World Trade Center
Beyond the immediate tragedy, the attack on the World Trade Center on September 11, 2001, gave rise to air pollution that caused health concerns.
EPA scientists rapidly mobilized to monitor air quality and understand the health implications of the pollution caused by the buildings' collapse. EPA worked closely with other federal, state, and local public health and environmental authorities and subsequently has released two reports summarizing its findings: a draft report entitled Exposure and Human Health Evaluation of Airborne Pollution from the World Trade Center Disaster and a final report entitled Toxicological Effects of Fine Particulate Matter Derived from the Destruction of the World Trade Center.
EPA also convened an expert technical review panel to identify unmet public health needs and recommend steps to further minimize the risks associated with the aftermath of the World Trade Center attacks. This panel, which met twelve times between its inception in March 2004 and its dissolution in December 2005, included broad representation from federal health and environmental agencies, the New York City Department of Health and Mental Hygiene, the New York City Department of Environmental Protection, academia, and the medical community. Information about the panel's recommendations for continued monitoring and clean up and additional information about EPA's response to the terrorist attacks of 9/11 can be found at the EPA's World Trade Center Web Site.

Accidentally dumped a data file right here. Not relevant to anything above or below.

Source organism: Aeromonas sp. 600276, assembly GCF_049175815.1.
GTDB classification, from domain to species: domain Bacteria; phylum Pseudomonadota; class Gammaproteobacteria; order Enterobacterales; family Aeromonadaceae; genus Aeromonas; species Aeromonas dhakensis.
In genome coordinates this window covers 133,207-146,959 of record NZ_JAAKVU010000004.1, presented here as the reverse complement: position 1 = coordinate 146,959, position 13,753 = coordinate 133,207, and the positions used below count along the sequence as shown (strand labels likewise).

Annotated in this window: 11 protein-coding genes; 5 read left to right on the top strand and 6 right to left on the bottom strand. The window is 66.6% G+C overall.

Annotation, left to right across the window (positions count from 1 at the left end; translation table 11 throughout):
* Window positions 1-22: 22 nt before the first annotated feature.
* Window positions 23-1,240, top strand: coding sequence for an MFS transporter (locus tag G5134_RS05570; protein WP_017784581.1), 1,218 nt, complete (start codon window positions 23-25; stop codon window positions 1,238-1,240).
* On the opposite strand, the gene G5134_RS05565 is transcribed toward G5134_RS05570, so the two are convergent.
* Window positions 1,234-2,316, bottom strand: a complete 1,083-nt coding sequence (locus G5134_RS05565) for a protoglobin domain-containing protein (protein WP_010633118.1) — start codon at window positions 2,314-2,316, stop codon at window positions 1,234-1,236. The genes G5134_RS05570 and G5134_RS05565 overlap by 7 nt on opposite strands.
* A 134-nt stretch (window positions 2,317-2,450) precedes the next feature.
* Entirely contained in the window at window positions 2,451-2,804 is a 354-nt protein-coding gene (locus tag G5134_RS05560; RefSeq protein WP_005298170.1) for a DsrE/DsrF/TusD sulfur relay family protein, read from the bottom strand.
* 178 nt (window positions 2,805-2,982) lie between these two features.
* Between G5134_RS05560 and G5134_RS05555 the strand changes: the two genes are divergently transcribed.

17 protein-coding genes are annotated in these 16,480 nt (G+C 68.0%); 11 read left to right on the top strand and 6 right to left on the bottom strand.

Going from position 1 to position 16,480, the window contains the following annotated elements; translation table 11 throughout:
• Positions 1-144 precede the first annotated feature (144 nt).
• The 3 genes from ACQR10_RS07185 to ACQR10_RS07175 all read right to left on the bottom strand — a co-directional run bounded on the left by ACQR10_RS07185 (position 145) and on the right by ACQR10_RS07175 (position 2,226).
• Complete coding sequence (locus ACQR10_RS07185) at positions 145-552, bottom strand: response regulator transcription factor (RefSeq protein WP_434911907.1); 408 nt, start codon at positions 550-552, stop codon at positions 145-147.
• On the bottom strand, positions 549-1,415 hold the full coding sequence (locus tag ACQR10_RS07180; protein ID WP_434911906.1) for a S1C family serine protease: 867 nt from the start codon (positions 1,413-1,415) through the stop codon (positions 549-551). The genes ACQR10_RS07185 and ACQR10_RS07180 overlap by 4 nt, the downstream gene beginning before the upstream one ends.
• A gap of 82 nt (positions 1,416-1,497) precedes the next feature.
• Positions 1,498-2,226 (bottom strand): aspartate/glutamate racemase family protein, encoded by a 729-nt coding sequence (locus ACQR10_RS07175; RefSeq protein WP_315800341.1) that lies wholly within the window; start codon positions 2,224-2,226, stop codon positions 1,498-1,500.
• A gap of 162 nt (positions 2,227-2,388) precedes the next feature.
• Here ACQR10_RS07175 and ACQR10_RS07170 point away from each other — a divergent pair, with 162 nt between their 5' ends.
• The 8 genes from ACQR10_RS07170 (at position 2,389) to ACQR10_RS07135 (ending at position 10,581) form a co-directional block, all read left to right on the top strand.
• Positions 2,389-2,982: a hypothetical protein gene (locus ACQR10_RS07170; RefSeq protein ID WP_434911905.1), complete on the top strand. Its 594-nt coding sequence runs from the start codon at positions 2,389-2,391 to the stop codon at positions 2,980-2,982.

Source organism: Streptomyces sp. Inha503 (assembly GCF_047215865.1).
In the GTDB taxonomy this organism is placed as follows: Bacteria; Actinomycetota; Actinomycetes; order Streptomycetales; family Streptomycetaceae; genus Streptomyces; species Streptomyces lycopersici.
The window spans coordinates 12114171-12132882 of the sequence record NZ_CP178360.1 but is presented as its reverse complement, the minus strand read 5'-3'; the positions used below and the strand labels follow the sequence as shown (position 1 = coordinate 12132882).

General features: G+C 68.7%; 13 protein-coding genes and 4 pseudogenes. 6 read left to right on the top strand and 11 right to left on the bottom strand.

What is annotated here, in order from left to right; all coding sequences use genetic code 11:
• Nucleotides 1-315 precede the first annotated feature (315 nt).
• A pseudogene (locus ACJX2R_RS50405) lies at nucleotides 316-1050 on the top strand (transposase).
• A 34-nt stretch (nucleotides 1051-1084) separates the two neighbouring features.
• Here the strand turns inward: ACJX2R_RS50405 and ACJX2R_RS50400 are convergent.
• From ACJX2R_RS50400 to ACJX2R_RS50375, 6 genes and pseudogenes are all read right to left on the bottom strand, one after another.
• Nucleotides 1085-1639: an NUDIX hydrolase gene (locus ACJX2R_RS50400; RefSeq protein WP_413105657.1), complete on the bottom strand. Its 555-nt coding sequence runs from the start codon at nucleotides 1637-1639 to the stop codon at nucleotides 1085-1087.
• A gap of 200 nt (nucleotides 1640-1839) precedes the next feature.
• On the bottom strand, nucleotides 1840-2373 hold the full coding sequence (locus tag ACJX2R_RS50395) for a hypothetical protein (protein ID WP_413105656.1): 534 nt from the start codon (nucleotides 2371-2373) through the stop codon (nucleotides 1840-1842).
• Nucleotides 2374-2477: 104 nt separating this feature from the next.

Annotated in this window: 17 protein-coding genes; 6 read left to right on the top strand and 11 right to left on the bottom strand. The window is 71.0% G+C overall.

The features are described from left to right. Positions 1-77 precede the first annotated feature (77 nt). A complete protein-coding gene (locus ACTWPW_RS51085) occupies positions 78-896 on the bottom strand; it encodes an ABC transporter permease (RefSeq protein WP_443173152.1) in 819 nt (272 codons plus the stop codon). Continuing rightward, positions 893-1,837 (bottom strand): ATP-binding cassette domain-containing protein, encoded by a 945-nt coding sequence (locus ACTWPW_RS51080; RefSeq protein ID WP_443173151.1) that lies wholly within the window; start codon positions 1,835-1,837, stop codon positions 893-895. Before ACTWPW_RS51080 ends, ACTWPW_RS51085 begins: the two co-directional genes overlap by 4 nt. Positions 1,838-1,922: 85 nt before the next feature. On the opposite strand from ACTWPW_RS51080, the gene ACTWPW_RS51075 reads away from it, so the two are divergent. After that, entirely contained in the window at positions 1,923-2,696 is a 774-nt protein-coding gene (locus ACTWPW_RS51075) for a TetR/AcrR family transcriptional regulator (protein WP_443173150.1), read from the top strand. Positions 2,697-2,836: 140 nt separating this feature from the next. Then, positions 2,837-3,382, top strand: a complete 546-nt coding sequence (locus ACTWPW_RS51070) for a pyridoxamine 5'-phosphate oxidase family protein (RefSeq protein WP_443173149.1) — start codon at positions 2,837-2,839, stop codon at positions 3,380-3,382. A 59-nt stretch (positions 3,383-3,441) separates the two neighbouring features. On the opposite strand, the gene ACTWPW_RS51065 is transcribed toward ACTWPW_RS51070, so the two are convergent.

- EPA's World Trade Center Web Site
- EPA's National Environmental Heath Effects Research Laboratory's WTC Web Site
LORBER, M., H. Gibb, L. D. GRANT, J. P. PINTO, J. Pleil, AND D. CLEVERLY. Assessment of Inhalation Exposures and Potential Health Risks to the General Population That Resulted from the Collapse of the World Trade Center Towers. RISK ANALYSIS. Blackwell Publishing, Malden, MA, 27(5):1203-1221, (2007).
U.S. EPA. Relative Congener Scaling of Polychlorinated Dibenzo-P-Dioxins and Dibenzofurans to Estimate Building Fire Contributions in Air, Surface Wipes, and Dust Samples. , Joachim D. Pleil and Matthew N. Lorber (ed.), Submitted to: ENVIRONMENTAL SCIENCE AND TECHNOLOGY. John Wiley & Sons, Ltd., Indianapolis, IN, 41(21): 7286 -7293, (2007).
U.S. EPA. Exposure and Human Health Evaluation of Airborne Pollution from the World Trade Center Disaster (External Review Draft). U.S. Environmental Protection Agency, Washington, DC, EPA/600/R-02/002A, 2002.
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